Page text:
The Anniversary of the Equal Pay Act Reminds Us to Keep Working to Close the Gender Pay Gap

The Anniversary of the Equal Pay Act Reminds Us to Keep Working to Close the Gender Pay Gap

Sunday was the 55th anniversary of the signing of the Equal Pay Act of 1963 into law. The landmark law was the first that required equal pay for equal work for women.

In the early 20th century, women were about 25% of the workforce. Women workers were paid far less than men in those cases where women were allowed to do jobs that men did. Some states limited the hours that women could work, some going as far as to ban women from working at night.

When women started moving into the workforce in larger numbers during World War II, activists stepped up their efforts to increase pay for women workers, leading to the National War Labor Board endorsing equal pay for women who were replacing male workers who were at war. In 1945, Congress introduced the Women’s Equal Pay Act, but it failed to pass, despite valiant efforts from advocates to win support. 

By 1960, some progress had been made, but women were still paid less than two-thirds for the same work. During President John F. Kennedy’s administration, things started to fall into place. Esther Peterson, who ran the Women’s Bureau of the Department of Labor, endorsed legislation to close the pay gap, as did former first lady Eleanor Roosevelt. Pro-corporate forces fought the passage of the law, but it finally prevailed in 1963.

Since then, the gap has shrunken further, but we still have a long way to go. The latest research shows that the median woman worker today is paid 80% of what men get for the same work. While it varies, the gap persists across the wage distribution and at all education levels. Women who have a college degree or higher are only paid 73% of what men make. The problems are exacerbated for women of color, with black and Hispanic women getting paid 66% and 60%, respectively, of what men get.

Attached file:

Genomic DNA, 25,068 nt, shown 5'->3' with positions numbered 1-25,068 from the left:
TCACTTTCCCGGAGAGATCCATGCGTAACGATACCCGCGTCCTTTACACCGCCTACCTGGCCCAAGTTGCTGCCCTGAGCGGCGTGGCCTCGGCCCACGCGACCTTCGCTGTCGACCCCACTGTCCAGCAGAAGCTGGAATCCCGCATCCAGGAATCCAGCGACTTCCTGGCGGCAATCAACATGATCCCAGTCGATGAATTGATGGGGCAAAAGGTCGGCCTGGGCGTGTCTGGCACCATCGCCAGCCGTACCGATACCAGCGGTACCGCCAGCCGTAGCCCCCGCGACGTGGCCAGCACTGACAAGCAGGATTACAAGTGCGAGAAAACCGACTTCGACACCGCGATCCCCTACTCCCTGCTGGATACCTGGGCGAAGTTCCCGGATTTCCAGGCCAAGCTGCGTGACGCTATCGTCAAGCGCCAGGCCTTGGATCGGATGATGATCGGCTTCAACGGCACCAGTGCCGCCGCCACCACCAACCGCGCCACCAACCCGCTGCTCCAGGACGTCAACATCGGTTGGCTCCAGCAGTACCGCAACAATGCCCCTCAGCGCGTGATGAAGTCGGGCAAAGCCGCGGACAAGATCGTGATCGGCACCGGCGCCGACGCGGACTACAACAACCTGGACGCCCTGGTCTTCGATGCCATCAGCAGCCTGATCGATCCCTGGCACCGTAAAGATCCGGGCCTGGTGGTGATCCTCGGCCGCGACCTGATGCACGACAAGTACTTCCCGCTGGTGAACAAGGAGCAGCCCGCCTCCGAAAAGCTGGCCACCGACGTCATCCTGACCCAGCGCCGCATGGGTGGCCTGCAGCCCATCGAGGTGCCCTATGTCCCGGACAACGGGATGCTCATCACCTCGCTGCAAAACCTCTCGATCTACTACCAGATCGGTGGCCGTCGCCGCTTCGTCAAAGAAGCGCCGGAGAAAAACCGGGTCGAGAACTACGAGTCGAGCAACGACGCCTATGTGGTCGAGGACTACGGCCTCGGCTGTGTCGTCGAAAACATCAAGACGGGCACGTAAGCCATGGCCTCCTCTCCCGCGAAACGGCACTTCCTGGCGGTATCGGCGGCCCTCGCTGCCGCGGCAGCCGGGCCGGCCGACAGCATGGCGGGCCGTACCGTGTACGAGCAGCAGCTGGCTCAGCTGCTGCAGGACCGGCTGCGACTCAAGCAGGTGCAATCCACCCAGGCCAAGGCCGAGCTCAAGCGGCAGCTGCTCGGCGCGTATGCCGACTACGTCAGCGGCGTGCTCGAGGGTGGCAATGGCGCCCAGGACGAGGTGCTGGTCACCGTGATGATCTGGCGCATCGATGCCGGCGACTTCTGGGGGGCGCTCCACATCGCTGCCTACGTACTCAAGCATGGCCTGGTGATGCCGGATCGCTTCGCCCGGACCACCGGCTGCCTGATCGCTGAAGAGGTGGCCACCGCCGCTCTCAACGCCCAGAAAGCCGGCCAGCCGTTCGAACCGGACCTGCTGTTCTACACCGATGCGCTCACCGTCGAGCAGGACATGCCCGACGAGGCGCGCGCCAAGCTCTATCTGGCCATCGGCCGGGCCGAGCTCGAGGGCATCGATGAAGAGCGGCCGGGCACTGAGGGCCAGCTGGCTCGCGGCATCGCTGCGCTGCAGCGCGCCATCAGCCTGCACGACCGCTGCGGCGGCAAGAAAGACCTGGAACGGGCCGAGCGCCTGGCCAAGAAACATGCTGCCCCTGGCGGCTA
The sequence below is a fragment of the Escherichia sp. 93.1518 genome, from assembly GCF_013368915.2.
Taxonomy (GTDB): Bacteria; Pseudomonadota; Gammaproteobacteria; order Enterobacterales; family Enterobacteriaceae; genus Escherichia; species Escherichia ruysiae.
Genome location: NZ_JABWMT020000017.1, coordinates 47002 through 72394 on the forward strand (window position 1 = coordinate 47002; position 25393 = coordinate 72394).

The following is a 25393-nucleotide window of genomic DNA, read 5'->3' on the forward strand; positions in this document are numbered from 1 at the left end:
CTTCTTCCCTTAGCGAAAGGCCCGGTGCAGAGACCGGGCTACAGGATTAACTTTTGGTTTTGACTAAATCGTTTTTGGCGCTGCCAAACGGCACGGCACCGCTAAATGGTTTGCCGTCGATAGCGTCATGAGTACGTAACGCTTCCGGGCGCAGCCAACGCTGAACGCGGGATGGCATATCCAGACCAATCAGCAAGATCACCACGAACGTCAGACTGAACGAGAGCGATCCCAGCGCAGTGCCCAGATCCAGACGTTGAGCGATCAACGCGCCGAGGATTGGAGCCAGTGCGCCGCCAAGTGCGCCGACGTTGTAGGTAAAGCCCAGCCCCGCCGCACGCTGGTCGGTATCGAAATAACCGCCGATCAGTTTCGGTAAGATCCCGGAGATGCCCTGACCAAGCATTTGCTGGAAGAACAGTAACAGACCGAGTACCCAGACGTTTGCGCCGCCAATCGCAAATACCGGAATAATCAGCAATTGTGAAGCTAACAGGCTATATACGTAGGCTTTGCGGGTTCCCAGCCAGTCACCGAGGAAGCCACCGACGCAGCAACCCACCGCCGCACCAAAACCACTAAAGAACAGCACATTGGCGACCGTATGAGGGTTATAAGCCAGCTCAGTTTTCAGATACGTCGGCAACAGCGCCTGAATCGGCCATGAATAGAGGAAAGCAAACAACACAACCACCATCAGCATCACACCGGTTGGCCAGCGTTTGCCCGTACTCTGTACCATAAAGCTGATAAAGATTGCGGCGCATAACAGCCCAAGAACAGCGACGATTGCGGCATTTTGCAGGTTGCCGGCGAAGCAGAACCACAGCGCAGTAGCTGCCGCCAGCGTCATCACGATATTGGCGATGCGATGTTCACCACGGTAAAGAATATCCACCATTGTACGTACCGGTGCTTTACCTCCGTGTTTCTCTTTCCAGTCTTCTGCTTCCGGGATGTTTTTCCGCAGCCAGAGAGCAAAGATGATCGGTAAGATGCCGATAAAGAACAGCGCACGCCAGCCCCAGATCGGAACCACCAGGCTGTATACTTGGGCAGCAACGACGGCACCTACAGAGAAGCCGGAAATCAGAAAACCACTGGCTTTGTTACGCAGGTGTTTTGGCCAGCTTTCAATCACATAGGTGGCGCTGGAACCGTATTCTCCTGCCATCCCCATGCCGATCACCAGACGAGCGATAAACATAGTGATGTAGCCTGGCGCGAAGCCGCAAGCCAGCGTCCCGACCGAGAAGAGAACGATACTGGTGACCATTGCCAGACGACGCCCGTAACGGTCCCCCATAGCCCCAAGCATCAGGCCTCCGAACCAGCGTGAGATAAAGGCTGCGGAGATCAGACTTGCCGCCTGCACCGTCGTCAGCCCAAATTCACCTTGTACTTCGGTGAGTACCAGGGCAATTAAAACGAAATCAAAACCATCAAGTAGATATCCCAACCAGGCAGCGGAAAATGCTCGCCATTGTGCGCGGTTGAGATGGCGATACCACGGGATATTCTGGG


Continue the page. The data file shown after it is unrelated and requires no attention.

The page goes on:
We have a lot of tools to help close the gap more, even in a time when Congress and the White House are uninterested in solving the problem:

  • Increase union membership, since women in unions get paid 94% of what men in unions make. In addition to more equal pay, being a union member offers better benefits, helps create safer work environments and helps maintain life-work balance.
  • Pass the Paycheck Fairness Act. This bipartisan legislation would close loopholes in existing law, break harmful patterns of pay discrimination and strengthen protections for women workers.
  • Require more transparency in compensation data from the U.S. Equal Employment Opportunity Commission.
  • Strongly enforce anti-discrimination laws, including requiring that employers prove that hiring, pay and promotion are based on factors other than sex or gender.
  • Allow workers to earn additional benefits such as paid sick leave and paid family leave and add policies such as fair and flexible scheduling, which help enable workers to balance demands at home and at work.
  • Since both wages disproportionately affect women, raise the minimum wage and eliminate the tipped minimum wage.
  • Provide accessible, affordable, high-quality child care and early childhood education.

These are just some of the tools we could use. We will continue to close the wage gap to finish the job of the Equal Pay Act and the pioneers who helped pass it by pursuing laws and policies that ensure women are paid and treated equally. 

Kenneth Quinnell
Mon, 06/11/2018 – 10:29

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Updated: June 14, 2018 — 3:27 pm